Endometriosis has a shockingly low level of public awareness. According to research, 54% of the UK population does not know what this condition is. To bring more attention to this topic, it has been decided that March will be from now on Endometriosis Awareness Month.

Endometriosis is a painful condition that’s estimated to afflict between 5-10% of women past puberty. If you suffer from endometriosis, then chances are you have a lot of questions. In this guide, we’ll discuss some of the answers you’re likely looking for – including what is endometriosis, what are the symptoms, and why is misdiagnosis so common.

What is endometriosis?

Endometriosis is a condition in which cells that are similar to those that line the womb are found in other parts of the body.

These cells react to the menstrual cycle in the same way as those in the womb. First they build up and then they shed. But unlike cells in the womb, these cells have no way of leaving the body.

Because of this, endometriosis leads to severe inflammation and a variety of uncomfortable and even painful symptoms.

What are the symptoms of endometriosis?

Endometriosis can affect people in a variety of different ways. Some people may be seriously affected by it, whereas others may not suffer from any noticeable symptoms.

Here are some common symptoms of endometriosis:

  • Pain in your lower tummy or lower back
  • Period pain that prevents you from completing everyday tasks
  • Pain either during or after having sex
  • Pain while using the toilet when you’re on your period
  • Feeling sick or experiencing either constipation or diarrhoea when you’re on your period
  • Finding blood in your pee or poo when you’re on your period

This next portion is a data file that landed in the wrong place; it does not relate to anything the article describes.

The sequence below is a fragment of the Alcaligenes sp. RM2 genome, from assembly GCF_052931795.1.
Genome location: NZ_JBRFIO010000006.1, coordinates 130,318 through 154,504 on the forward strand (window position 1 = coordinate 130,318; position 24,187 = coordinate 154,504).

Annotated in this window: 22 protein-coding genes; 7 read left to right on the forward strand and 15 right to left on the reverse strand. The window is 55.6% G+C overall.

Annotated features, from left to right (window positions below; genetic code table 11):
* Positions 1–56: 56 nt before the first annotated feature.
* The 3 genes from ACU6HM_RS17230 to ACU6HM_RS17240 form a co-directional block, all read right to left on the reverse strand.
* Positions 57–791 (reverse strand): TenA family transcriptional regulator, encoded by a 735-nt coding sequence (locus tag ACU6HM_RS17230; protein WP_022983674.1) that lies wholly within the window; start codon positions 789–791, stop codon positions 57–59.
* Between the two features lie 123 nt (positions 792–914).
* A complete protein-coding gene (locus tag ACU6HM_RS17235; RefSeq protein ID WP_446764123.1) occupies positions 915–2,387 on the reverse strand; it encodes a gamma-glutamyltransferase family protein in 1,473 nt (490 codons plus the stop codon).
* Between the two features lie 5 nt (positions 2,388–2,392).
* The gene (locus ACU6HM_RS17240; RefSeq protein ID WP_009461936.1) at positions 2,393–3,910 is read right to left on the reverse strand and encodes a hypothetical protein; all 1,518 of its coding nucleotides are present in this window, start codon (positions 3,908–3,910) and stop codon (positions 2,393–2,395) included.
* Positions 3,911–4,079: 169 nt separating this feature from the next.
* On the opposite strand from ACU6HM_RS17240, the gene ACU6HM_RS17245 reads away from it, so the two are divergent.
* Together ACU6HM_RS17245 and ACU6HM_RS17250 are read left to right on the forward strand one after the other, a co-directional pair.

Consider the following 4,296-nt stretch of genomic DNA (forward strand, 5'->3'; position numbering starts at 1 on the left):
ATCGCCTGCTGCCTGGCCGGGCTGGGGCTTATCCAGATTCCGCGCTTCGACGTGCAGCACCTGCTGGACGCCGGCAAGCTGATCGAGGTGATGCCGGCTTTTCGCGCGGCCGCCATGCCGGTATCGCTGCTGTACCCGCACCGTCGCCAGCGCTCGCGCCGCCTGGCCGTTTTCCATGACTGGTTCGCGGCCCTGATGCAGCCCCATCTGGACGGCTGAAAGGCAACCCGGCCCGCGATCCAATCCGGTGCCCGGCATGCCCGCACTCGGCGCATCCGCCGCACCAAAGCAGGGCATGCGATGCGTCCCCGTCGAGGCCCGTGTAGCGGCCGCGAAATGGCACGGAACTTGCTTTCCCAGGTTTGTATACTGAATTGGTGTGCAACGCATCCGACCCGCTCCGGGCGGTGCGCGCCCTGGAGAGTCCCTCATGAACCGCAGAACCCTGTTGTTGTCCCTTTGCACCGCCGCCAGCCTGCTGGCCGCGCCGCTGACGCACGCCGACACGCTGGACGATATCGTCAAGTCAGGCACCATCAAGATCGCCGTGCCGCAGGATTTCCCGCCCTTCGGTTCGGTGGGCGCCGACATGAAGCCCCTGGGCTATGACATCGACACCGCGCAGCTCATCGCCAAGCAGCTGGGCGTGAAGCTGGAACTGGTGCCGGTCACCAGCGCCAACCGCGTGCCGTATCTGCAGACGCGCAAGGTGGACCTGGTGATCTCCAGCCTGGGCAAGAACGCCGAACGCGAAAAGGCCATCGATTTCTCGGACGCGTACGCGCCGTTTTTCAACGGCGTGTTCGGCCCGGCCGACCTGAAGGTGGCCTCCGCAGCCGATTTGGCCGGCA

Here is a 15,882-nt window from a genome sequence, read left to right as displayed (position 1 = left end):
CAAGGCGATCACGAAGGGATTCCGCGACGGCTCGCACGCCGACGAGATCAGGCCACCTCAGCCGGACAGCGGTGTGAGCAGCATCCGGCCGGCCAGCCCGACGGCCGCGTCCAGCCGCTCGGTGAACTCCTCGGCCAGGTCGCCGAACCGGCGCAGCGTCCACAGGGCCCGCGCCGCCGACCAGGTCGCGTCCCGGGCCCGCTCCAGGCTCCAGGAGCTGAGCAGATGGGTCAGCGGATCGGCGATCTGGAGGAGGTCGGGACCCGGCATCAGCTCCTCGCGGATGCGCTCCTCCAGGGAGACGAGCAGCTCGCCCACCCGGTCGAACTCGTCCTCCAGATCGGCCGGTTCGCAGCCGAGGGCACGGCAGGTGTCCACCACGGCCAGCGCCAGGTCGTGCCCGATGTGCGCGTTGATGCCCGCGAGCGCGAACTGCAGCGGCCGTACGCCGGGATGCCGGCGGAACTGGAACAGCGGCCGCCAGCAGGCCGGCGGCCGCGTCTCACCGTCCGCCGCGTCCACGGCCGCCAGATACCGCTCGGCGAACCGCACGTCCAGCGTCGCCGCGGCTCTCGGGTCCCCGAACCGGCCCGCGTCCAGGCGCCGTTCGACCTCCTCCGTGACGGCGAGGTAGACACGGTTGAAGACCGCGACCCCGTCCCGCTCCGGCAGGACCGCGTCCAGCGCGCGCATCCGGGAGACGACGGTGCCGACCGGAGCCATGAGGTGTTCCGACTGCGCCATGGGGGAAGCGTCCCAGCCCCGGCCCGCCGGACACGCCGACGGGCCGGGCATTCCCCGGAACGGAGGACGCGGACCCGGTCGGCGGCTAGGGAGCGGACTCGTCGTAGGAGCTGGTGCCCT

• Difficulty getting pregnant
  • Experiencing unusually heavy periods

What are the causes of endometriosis?

There isn’t currently any single, known cause of endometriosis. However, there are several theories as to what might cause this condition, including:

Genetics: People of certain ethnic groups and even whole families tend to be affected by endometriosis.

Immune system: Problems with the body’s natural defence against illness and infection could also be a contributing factor.

Endometrium cells: Research has shown that these benign cells are linked to instances of endometriosis.

Is there a cure for endometriosis?

Unfortunately, there is no final cure for endometriosis.

However, there are treatments available that can help you cope with the symptoms. These include:

  • Taking painkillers such as ibuprofen and paracetamol
  • Using hormone medicines or contraceptives
  • Having surgery to remove endometriosis tissue or any organs affected by endometriosis, such as the colon, appendix, or womb.

Why is the misdiagnosis of endometriosis so common?

Misdiagnosis of endometriosis is unfortunately still common, and one of the main reasons why endometriosis is still easily misdiagnosed nowadays is that most of the symptoms can be attributed to many other diseases.

If you think that you’ve been misdiagnosed in the past, it could be worthwhile to consult with medical negligence claim solicitors as you might be due compensation for the suffering that was someone else’s fault.

Another reason for misdiagnosis is that there has not been enough research on the subject in the past. For example, a diagnosis of endometriosis is usually only given after endometrial tissue is seen during a laparoscopy – an invasive type of keyhole surgery. A non-invasive alternative to this surgery has yet to be thought of, and sufferers hoping to receive these procedures typically wait a long time – and unfortunately, NHS waiting lists are unlikely to fall anytime soon.

As is the case with so many devasting diseases, there’s limited funding available for research into endometriosis. Without this, progress in finding new diagnosis methods or potential remedies is unlikely to be made.